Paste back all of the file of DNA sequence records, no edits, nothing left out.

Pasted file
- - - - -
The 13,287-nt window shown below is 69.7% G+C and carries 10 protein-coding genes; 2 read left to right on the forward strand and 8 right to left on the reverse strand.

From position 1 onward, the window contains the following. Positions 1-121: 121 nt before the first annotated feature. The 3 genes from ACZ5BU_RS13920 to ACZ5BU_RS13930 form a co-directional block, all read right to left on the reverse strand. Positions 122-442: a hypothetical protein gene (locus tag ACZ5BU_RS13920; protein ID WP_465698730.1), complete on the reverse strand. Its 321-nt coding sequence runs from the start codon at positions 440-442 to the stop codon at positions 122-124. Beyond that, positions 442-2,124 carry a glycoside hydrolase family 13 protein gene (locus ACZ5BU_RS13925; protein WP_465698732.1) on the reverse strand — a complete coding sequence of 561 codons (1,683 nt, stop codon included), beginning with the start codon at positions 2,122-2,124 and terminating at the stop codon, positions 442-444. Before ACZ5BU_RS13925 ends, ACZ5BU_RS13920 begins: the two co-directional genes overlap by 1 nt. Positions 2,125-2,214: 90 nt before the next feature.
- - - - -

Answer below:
The 13,287-nt window shown below is 69.7% G+C and carries 10 protein-coding genes; 2 read left to right on the forward strand and 8 right to left on the reverse strand.

From position 1 onward, the window contains the following. Positions 1-121: 121 nt before the first annotated feature. The 3 genes from ACZ5BU_RS13920 to ACZ5BU_RS13930 form a co-directional block, all read right to left on the reverse strand. Positions 122-442: a hypothetical protein gene (locus tag ACZ5BU_RS13920; protein ID WP_465698730.1), complete on the reverse strand. Its 321-nt coding sequence runs from the start codon at positions 440-442 to the stop codon at positions 122-124. Beyond that, positions 442-2,124 carry a glycoside hydrolase family 13 protein gene (locus ACZ5BU_RS13925; protein WP_465698732.1) on the reverse strand — a complete coding sequence of 561 codons (1,683 nt, stop codon included), beginning with the start codon at positions 2,122-2,124 and terminating at the stop codon, positions 442-444. Before ACZ5BU_RS13925 ends, ACZ5BU_RS13920 begins: the two co-directional genes overlap by 1 nt. Positions 2,125-2,214: 90 nt before the next feature.